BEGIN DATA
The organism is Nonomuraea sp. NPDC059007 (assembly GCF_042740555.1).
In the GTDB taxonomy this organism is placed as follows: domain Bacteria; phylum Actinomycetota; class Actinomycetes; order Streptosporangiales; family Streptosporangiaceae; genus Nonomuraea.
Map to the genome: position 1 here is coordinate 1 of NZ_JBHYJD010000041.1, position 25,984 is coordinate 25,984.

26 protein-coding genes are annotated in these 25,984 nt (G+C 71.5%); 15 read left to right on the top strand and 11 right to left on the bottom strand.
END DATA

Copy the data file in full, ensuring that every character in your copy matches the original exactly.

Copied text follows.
The organism is Nonomuraea sp. NPDC059007 (assembly GCF_042740555.1).
In the GTDB taxonomy this organism is placed as follows: domain Bacteria; phylum Actinomycetota; class Actinomycetes; order Streptosporangiales; family Streptosporangiaceae; genus Nonomuraea.
Map to the genome: position 1 here is coordinate 1 of NZ_JBHYJD010000041.1, position 25,984 is coordinate 25,984.

26 protein-coding genes are annotated in these 25,984 nt (G+C 71.5%); 15 read left to right on the top strand and 11 right to left on the bottom strand.